The Australian Communications and Media Authority (ACMA) has released a public discussion paper canvassing regulatory measures to provide enhanced protection for the Mid West Radio Quiet Zone (the RQZ) located in remote Western Australia and to further support Australia’s bid to host the Square Kilometre Array (SKA) radio telescope.
Radio astronomy uses highly sensitive equipment particularly susceptible to unwanted radiocommunications signals. The RQZ was established in 2005 and aims to maintain the current ‘radio-quietness’ of a site in remote Western Australia (near Boolardy Station, around 200 km west of Meekatharra).
The discussion paper outlines additional measures to provide, for the first time, legislative protection to the RQZ. The proposed measures include:
· a radio astronomy band plan that will, among other things, replace Embargo 41 and largely duplicate its provisions;
· extending the lower boundary of the protected frequency range from 100 MHz to 70 MHz to enable the requirements of the SKA bid to be met;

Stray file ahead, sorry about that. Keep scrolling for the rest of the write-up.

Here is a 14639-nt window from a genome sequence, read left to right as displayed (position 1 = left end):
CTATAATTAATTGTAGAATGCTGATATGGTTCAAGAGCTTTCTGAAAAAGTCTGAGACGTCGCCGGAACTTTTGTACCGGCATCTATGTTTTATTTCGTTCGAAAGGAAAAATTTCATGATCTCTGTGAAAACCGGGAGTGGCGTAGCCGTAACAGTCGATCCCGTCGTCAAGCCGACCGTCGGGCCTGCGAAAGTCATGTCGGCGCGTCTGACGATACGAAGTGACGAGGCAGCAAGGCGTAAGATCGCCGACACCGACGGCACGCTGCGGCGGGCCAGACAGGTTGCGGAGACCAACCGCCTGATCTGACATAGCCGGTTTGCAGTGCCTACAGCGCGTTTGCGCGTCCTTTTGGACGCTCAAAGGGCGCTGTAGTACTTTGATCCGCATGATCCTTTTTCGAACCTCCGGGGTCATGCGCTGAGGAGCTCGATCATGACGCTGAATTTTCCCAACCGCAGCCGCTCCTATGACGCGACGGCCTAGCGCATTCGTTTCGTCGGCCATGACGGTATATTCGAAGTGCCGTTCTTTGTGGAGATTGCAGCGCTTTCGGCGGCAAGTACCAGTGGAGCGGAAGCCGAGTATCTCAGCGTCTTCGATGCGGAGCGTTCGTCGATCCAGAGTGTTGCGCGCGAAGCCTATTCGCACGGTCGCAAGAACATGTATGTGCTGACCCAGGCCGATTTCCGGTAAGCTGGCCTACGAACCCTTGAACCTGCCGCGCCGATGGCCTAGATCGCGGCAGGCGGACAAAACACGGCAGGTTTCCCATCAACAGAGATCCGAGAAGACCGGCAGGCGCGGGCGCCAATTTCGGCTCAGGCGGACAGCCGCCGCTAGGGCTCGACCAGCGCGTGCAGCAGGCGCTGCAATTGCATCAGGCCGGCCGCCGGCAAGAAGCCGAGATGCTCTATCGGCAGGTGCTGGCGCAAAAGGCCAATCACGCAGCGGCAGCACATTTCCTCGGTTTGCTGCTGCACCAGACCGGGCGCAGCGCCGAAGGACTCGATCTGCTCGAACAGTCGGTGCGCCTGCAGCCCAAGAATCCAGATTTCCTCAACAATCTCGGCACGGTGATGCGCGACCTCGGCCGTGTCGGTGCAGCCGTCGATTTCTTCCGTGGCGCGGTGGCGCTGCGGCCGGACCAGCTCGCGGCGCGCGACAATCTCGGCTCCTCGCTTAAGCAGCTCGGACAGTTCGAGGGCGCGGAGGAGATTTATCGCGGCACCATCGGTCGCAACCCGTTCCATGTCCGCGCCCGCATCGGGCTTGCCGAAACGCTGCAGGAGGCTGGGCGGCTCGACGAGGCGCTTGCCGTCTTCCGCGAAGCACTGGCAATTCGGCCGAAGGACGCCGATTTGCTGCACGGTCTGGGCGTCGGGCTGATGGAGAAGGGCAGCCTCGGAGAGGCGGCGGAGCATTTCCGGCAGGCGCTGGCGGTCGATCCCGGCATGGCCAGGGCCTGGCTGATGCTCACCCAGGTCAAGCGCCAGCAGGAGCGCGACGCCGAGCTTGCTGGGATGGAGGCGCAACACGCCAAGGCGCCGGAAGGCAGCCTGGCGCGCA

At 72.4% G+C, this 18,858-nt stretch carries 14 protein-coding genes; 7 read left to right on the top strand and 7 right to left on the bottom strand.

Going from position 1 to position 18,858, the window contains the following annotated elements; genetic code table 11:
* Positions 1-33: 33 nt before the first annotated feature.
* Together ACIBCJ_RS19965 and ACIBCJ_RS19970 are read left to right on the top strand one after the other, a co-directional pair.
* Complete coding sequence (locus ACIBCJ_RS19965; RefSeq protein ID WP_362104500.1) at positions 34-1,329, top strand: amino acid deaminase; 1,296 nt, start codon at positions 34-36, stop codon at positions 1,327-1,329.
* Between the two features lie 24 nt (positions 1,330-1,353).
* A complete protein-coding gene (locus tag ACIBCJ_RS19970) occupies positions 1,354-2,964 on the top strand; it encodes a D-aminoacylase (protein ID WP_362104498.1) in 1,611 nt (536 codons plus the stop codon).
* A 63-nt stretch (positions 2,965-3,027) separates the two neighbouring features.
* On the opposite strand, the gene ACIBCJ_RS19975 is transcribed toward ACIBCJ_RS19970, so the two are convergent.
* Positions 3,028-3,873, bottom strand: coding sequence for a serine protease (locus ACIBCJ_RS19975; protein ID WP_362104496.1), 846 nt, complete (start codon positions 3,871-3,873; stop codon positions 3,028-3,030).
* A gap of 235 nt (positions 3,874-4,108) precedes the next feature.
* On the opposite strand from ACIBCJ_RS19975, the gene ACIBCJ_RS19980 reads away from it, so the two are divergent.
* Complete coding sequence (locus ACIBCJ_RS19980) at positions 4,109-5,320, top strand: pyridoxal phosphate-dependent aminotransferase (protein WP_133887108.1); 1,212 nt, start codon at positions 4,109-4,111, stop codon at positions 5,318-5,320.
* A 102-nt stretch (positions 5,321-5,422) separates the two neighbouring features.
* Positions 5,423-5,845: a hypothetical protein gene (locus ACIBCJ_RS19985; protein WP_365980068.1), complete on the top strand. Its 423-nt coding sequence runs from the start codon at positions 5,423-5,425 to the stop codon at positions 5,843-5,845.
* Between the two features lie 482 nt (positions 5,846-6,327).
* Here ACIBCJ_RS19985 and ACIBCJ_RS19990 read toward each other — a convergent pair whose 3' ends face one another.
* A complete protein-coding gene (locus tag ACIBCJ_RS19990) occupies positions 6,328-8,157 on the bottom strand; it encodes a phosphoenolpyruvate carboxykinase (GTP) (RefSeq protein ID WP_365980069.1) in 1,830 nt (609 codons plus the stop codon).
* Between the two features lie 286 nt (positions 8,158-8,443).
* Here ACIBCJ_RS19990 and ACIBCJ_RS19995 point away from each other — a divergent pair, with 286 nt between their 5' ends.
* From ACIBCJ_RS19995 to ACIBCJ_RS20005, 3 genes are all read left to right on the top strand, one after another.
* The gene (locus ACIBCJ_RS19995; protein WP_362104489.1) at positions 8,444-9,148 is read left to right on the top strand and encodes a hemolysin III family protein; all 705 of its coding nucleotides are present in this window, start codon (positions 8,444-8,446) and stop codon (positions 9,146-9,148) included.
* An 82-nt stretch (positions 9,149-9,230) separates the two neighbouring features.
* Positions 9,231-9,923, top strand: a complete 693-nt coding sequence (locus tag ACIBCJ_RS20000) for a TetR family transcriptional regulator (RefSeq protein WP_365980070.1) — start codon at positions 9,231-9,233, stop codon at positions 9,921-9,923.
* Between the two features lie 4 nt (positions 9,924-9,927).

· making consequential amendments to the Australian Radiofrequency Spectrum Plan to enable the introduction of the band plan; and
· further highlight the proposed protection mechanisms by cross-referencing them in relevant spectrum, class and apparatus licence conditions.
Australia-New Zealand and South Africa have been shortlisted as two possible locations to host the SKA. An international consortium is expected to make the final decision in 2012.
ACMA's media release provides further information, and a copy of the public discussion paper is available.
The closing date for submissions is 5:00 pm, Friday, 19 November 2010.
Please direct any queries about the issues in the discussion paper or the consultation process to email@example.com.
Image: The candidate core site for the Australia - New Zealand SKA bid, the Murchison Radio-astronomy Observatory (MRO), in Western Australia.
Credit: Ant Schinckel, CSIRO.